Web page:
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Chiefs By The Numbers: How to stop the Eagles’ offense

Let’s see what advanced analytics say about Sunday’s big game between Kansas City and Philadelphia.

Philadelphia Eagles vs Kansas City Chiefs Set Number: X163819 TK1

In this series, we review the Kansas City Chiefs performance primarily using Next Gen Stats (NGS) along with other advanced metrics that turn up during the season. For any questions on the statistics used in this series, please refer to our Football Analytics Glossary and Metrics page.

In this edition, we’ll consider how the Chiefs’ defense could stop the Philadelphia Eagles in Super Bowl LVII this Sunday evening. Using advanced analytics, the answer is apparent: Kansas City needs to stop the Philadelphia running game — and get pressure on quarterback Jalen Hurts.

Stopping the run

According to both NGS and DVOA, the Eagles have the league’s best running team. The Chiefs' defense, however, ranks 18th in NGS defensive rushing efficiency and 15th in run defense DVOA.

Digging a little deeper, NGS has Kansas City ranked eighth against shotgun runs. This is important because NGS says that two-thirds (66%) of the Eagles’ runs come out of shotgun — and they’re most efficient in shotgun, too. Philadelphia averages 5.1 yards per rushing attempt from the shotgun, but just 3.8 yards from under center. So if the Chiefs can slow down the Eagles’ shotgun running game, they would stand to have a decent chance of shutting down the running game as a whole.

Kansas City faces another tough situation in the red zone, where Hurts has an absurd 22.1 EPA on rushes. That leads the league by eight points. Hurts has accounted for 11 red-zone rushing touchdowns — all of these in goal-to-go situations. Philadelphia running backs have rushed for 17 other red-zone touchdowns.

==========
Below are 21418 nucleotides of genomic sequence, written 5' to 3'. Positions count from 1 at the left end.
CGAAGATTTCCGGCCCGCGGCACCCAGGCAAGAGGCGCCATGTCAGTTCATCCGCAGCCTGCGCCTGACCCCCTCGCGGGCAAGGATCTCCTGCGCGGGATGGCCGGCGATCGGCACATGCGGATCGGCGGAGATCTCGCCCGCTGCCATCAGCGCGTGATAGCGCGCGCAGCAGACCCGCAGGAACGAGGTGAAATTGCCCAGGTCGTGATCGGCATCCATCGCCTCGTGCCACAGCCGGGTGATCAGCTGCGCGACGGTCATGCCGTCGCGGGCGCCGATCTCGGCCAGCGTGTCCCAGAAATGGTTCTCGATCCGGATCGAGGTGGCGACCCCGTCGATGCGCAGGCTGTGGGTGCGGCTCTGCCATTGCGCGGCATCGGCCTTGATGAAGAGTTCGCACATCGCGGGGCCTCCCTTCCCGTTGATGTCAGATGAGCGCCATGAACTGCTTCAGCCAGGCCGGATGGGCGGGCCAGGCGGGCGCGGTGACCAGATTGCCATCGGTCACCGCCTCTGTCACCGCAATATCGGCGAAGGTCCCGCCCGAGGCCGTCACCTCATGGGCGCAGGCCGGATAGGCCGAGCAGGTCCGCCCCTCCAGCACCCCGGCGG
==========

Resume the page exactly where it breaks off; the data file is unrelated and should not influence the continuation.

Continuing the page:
The Kansas City rushing defense, however, ranks seventh in red-zone DVOA, per Football Outsiders. Against the pass, the Chiefs rank 28th in red-zone DVOA — while the Eagles rank 21st in red-zone offensive passing DVOA.

Stopping Philadelphia on first down runs will also be a priority for Kansas City this Sunday, because the Eagles run the ball on 54% of their first downs — and they’re good at it. Per DVOA, Philadelphia ranks second on first-down runs. Unfortunately, the Kansas City defense ranks 20th on first-down runs. So it’s going to be a tough task for the Chiefs to slow down the early-down running game — although Kansas City can force some early second-and-longs, which would allow defensive coordinator Steve Spagnuolo to get after Hurts with blitzes.

Getting pressure on Jalen Hurts

Hurts has had an amazing season in 2022 — but one of his biggest weaknesses is throwing under pressure. Per NGS, Hurts is the NFL’s 10th-worst passer under pressure — and seventh-worst against the blitz.

When pressured without a blitz, Hurts’ EPA per dropback is -0.67 — but Philadelphia’s offensive line has only been allowing four non-blitz pressures per game. It’s going to be tough for the Chiefs’ defensive line to generate consistent pressure against the Eagles’ offensive line.

This is where Spagnuolo can win the game for Kansas City. The Eagles have allowed pressures on 28.2% of their snaps, which shows how great their line is at picking up blitzes. But when the blitzes work is when Philadelphia falters; Hurts is the third-most sacked quarterback on blitzes — and against blitzes, his completion rating sits is just 46.1%.

I expect Kansas City to blitz a lot with L’Jarius Sneed, Nick Bolton and Willie Gay. By doing so, the Chiefs will be relying on rookie cornerbacks Trent McDuffie and Jaylen Watson to contain wide receivers A.J. Brown and DeVonta Smith on the outside. McDuffie and Watson have posted -6.9 and -5.6 coverage EPAs against the blitz this year — both of which are top-30 numbers this season.

If Kansas City can limit Philadelphia's running game early in drives, I like its chances for another Super Bowl championship.

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